Linked by Thom Holwerda on Mon 23rd Jan 2012 11:29 UTC
Hardware, Embedded Systems "The CPU design firm Venray Technology announced a new product design this week that it claims can deliver enormous performance benefits by combining CPU and DRAM on to a single piece of silicon. We spent some time earlier this fall discussing the new TOMI (Thread Optimized Multiprocessor) with company CTO Russell Fish, but while the idea is interesting; its presentation is marred by crazy conceptualizing and deeply suspect analytics."
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scary, maybe
by transputer_guy on Mon 23rd Jan 2012 21:57 UTC
transputer_guy
Member since:
2005-07-08

Before I even read the article I was thinking about the Forth chips and Chuck Moore.

The last section though was pretty scary but the Futurologists like Ian Pierson make it sound pretty lame stuff.

There are DRAMs that are literally 20 or more times faster than regular DRAM, so they can start full almost random accesses every 2.5ns, not the usual 60ns of todays commodity chips.

With Micron RLDRAM, you can sustain certain types of compute processing at up to 400M I/Os per sec. It is based on 8 concurrent banks of 8cycle 20ns latency DRAM blocks sharing a split I/O bus structure in a 1Gbit DRAM process. It has full address and data I/O lines on dedicated pins like an SRAM with modern DDR pin speeds. The networking industry uses them, in fact Atiq Raza the Nextgen/AMD architect used these RLDRAMs in a custom network processor at RMI now NetLogic.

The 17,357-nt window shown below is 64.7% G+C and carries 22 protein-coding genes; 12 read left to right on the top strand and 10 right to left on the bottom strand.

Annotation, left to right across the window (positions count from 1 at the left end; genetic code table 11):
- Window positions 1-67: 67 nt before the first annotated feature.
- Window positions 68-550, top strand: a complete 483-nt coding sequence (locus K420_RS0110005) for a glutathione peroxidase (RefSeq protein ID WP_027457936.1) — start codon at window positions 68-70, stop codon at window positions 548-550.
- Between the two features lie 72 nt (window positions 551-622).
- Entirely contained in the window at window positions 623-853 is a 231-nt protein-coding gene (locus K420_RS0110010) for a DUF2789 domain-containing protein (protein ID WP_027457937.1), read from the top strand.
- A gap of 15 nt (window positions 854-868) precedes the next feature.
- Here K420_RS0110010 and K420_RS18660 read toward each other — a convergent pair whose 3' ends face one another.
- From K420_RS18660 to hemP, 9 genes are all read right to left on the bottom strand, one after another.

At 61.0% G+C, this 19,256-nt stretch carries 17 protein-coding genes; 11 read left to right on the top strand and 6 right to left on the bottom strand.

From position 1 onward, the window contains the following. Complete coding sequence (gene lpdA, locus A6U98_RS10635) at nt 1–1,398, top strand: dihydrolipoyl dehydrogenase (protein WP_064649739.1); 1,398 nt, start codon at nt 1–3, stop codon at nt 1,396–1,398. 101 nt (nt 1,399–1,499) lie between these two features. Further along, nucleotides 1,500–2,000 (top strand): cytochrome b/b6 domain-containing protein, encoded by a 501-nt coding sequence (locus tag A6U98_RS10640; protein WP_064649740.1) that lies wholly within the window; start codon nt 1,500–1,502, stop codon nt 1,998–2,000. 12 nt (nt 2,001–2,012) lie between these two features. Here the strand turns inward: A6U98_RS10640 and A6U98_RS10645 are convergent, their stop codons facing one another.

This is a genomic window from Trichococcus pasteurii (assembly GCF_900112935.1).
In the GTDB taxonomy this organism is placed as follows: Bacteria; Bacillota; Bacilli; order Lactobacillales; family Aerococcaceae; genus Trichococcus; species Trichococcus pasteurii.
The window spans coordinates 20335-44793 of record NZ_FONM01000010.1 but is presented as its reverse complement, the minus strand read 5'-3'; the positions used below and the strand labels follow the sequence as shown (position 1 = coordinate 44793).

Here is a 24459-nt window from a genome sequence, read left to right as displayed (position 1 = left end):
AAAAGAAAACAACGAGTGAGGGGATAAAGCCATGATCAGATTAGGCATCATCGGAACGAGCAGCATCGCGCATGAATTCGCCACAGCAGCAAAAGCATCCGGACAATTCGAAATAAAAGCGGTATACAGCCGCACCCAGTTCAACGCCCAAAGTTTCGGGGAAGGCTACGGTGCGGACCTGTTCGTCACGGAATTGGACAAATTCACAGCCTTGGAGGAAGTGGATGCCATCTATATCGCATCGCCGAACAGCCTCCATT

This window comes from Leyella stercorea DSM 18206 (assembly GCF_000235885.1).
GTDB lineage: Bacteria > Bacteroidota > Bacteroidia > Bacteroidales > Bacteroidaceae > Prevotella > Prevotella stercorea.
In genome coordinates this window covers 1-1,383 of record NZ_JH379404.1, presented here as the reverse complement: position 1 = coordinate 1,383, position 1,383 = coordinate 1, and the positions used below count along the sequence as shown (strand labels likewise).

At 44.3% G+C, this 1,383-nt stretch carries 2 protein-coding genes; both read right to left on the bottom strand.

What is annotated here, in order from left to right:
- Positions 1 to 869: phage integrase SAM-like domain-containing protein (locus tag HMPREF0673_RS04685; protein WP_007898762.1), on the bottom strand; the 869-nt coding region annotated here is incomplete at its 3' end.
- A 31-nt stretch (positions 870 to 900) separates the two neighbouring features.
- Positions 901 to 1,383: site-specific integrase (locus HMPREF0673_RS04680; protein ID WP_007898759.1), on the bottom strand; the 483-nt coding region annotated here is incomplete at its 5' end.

The question is can you build a useful general purpose computer that can get 5 operations or so for each memory cycle at 2000M ops/sec.

You can only do this on highly threaded designs, and you have to pay for the effect of making the 8 banks look like one address space.

In practice with an FPGA you have to use the slower version at 300MHz, and the penalty for the single address space is about 1/3 of memory bandwidth is lost. So you are left with about 1000M ops/sec and it takes around 20-40 odd threads that will need some communication between them and other nodes. Such a processor can be built in FPGAs like Virtex series and you can effectively get 40 simple 25Mips cores per node. The 40 threads actually are spread on 10 or so 4 way cores.

Is that useful to anyone, probably not to usual punters, but I wouldn't mind having one. The big advantage is that every memory cycle has no effective Memory Wall, you get a big Thread Wall instead. If you can deal with that then you can also expand the system up many times, more Thread Wall though.

If you could implement the RLDRAM and processor on the same chip, then the clock rate can go up a few times, and the whole node replicated as DRAM capacity allows. The processor can then get decent FPU as well.

In my MVC analysis of graphics apps I have written, I know that the more complex Control part needs very few cycles and can happily run with a few MIPs, the Model part usually needs cycles. The View part can usually be partitioned quite nicely over dozens of small tiles, it is a question of organizing the graphics into parallel pipelined structures.

Since we already have a Thread wall with typically 4 x86 processors, might as well go full hog. I have 2 Intel Quad PCs and 99.xx% of the time those spares are never used.

Perhaps Venray is thinking along the same lines, dunno.

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